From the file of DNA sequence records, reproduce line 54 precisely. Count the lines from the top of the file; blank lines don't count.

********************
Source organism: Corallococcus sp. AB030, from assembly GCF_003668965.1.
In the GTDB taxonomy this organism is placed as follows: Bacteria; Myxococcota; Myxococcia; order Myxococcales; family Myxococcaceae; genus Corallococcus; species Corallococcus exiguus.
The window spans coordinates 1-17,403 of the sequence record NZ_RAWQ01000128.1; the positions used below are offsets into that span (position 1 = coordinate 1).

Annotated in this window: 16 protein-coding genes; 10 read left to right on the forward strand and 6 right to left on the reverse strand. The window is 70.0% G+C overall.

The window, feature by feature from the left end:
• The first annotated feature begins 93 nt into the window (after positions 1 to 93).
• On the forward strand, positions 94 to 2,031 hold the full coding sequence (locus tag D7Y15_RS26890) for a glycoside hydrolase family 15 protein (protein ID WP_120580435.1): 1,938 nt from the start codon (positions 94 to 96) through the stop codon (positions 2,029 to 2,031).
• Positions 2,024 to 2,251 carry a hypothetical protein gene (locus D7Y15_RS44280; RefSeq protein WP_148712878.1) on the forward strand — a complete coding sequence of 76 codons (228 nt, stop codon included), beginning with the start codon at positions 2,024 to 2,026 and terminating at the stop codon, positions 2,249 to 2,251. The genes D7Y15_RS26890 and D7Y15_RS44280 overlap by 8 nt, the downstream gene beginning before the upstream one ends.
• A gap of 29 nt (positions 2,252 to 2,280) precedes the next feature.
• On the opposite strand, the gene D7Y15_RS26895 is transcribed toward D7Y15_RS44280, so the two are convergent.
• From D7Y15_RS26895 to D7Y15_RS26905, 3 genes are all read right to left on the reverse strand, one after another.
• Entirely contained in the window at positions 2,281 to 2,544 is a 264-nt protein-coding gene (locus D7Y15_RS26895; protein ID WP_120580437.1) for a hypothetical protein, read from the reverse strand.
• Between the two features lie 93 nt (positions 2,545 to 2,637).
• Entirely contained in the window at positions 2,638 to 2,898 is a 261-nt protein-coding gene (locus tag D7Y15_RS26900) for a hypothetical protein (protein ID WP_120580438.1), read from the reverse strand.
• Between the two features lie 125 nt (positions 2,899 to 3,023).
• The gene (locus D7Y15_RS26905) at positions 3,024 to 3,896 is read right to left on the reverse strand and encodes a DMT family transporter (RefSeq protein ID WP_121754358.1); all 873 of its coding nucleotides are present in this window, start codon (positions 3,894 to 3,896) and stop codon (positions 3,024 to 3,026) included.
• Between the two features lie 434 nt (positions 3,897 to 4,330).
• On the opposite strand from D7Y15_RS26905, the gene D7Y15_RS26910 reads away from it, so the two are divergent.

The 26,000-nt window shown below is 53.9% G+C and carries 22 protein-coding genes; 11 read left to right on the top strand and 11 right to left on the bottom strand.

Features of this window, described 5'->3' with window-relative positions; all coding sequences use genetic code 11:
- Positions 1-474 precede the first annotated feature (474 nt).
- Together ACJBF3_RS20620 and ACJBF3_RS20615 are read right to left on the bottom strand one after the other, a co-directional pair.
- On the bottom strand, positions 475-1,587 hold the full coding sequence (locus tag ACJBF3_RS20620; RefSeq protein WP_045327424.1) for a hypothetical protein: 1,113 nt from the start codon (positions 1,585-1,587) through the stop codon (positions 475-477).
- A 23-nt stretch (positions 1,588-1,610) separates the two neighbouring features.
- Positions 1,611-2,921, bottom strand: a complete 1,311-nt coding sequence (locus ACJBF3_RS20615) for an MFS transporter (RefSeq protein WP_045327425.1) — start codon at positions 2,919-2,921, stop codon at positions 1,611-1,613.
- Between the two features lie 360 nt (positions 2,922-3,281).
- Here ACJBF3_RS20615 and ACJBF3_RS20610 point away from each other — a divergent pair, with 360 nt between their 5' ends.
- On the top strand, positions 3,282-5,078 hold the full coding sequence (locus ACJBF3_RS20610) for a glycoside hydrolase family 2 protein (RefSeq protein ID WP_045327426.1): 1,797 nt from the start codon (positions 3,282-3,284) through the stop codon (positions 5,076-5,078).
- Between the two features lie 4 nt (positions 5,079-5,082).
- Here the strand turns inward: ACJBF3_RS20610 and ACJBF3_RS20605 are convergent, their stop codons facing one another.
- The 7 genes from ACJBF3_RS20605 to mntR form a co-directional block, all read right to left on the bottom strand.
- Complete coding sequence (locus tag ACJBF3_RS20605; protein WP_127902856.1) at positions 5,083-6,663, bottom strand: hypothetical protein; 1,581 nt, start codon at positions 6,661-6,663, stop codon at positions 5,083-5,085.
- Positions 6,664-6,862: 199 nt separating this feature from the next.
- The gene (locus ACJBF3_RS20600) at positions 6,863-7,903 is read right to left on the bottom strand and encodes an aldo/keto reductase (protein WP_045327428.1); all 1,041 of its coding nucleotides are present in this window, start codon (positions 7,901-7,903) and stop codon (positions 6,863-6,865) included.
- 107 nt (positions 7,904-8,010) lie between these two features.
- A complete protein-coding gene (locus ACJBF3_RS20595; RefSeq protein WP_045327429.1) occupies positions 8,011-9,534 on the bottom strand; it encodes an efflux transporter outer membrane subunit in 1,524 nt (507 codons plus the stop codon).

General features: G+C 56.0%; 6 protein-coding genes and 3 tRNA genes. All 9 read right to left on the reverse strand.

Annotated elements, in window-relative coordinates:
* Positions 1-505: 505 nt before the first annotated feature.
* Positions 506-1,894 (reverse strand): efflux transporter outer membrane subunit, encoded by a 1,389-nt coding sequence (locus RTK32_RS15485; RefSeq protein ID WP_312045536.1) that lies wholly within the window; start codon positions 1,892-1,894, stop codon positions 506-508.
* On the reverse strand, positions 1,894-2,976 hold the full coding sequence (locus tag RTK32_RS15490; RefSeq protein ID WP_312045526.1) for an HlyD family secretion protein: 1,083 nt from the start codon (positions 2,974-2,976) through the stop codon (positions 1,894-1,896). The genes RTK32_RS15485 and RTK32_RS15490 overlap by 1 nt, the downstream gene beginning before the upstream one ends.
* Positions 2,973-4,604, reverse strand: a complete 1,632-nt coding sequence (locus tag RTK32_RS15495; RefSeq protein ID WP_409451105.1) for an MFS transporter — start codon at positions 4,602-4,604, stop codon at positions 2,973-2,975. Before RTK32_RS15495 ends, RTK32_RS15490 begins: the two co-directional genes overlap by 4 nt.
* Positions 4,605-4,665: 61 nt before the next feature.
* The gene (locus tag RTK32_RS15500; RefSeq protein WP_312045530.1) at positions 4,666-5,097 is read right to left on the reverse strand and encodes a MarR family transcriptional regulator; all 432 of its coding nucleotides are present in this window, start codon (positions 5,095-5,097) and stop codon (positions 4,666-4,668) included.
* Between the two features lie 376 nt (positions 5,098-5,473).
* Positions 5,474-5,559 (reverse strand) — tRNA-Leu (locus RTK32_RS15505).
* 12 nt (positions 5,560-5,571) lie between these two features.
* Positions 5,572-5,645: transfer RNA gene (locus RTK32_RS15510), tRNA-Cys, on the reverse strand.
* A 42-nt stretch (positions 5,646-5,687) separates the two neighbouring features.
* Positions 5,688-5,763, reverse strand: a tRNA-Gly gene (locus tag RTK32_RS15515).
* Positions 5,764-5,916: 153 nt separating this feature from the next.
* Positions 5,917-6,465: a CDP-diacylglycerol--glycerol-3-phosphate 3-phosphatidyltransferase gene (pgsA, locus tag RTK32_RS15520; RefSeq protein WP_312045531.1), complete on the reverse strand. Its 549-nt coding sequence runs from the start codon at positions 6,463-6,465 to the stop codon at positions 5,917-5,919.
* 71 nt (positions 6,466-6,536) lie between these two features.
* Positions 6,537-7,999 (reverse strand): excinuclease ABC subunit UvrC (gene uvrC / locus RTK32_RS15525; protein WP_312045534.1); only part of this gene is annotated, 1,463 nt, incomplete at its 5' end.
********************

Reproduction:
* Positions 6,537-7,999 (reverse strand): excinuclease ABC subunit UvrC (gene uvrC / locus RTK32_RS15525; protein WP_312045534.1); only part of this gene is annotated, 1,463 nt, incomplete at its 5' end.